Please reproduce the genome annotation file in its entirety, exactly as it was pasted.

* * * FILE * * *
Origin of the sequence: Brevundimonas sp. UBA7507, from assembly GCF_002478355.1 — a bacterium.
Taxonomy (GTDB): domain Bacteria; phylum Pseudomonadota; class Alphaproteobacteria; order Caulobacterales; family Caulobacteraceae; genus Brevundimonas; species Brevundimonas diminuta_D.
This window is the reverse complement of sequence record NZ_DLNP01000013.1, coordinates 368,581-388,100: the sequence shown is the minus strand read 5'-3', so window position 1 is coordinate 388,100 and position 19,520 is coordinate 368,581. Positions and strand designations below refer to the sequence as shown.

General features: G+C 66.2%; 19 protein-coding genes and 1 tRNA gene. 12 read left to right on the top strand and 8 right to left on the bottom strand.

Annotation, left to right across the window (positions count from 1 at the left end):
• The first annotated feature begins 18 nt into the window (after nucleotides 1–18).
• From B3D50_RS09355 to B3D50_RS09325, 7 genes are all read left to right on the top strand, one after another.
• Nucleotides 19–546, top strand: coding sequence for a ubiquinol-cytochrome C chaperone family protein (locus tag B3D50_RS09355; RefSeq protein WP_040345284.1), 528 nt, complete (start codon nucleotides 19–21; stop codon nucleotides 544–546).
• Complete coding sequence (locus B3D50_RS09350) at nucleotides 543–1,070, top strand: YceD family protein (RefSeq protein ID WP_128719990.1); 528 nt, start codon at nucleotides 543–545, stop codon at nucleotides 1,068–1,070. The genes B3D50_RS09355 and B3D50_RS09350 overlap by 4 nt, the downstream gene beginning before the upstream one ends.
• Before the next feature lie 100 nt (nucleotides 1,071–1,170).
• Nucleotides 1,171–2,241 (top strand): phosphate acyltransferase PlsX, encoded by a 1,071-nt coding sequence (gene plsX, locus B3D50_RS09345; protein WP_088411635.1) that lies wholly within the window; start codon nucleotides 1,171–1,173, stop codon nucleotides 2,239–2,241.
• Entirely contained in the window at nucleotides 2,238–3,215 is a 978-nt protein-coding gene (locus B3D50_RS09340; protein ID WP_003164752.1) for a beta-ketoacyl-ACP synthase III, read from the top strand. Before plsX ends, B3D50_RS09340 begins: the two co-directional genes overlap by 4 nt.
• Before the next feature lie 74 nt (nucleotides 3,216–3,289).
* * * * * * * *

Origin of the sequence: Brevundimonas sp. UBA7507, from assembly GCF_002478355.1 — a bacterium.
Taxonomy (GTDB): domain Bacteria; phylum Pseudomonadota; class Alphaproteobacteria; order Caulobacterales; family Caulobacteraceae; genus Brevundimonas; species Brevundimonas diminuta_D.
This window is the reverse complement of sequence record NZ_DLNP01000013.1, coordinates 368,581-388,100: the sequence shown is the minus strand read 5'-3', so window position 1 is coordinate 388,100 and position 19,520 is coordinate 368,581. Positions and strand designations below refer to the sequence as shown.

General features: G+C 66.2%; 19 protein-coding genes and 1 tRNA gene. 12 read left to right on the top strand and 8 right to left on the bottom strand.

Annotation, left to right across the window (positions count from 1 at the left end):
• The first annotated feature begins 18 nt into the window (after nucleotides 1–18).
• From B3D50_RS09355 to B3D50_RS09325, 7 genes are all read left to right on the top strand, one after another.
• Nucleotides 19–546, top strand: coding sequence for a ubiquinol-cytochrome C chaperone family protein (locus tag B3D50_RS09355; RefSeq protein WP_040345284.1), 528 nt, complete (start codon nucleotides 19–21; stop codon nucleotides 544–546).
• Complete coding sequence (locus B3D50_RS09350) at nucleotides 543–1,070, top strand: YceD family protein (RefSeq protein ID WP_128719990.1); 528 nt, start codon at nucleotides 543–545, stop codon at nucleotides 1,068–1,070. The genes B3D50_RS09355 and B3D50_RS09350 overlap by 4 nt, the downstream gene beginning before the upstream one ends.
• Before the next feature lie 100 nt (nucleotides 1,071–1,170).
• Nucleotides 1,171–2,241 (top strand): phosphate acyltransferase PlsX, encoded by a 1,071-nt coding sequence (gene plsX, locus B3D50_RS09345; protein WP_088411635.1) that lies wholly within the window; start codon nucleotides 1,171–1,173, stop codon nucleotides 2,239–2,241.
• Entirely contained in the window at nucleotides 2,238–3,215 is a 978-nt protein-coding gene (locus B3D50_RS09340; protein ID WP_003164752.1) for a beta-ketoacyl-ACP synthase III, read from the top strand. Before plsX ends, B3D50_RS09340 begins: the two co-directional genes overlap by 4 nt.
• Before the next feature lie 74 nt (nucleotides 3,216–3,289).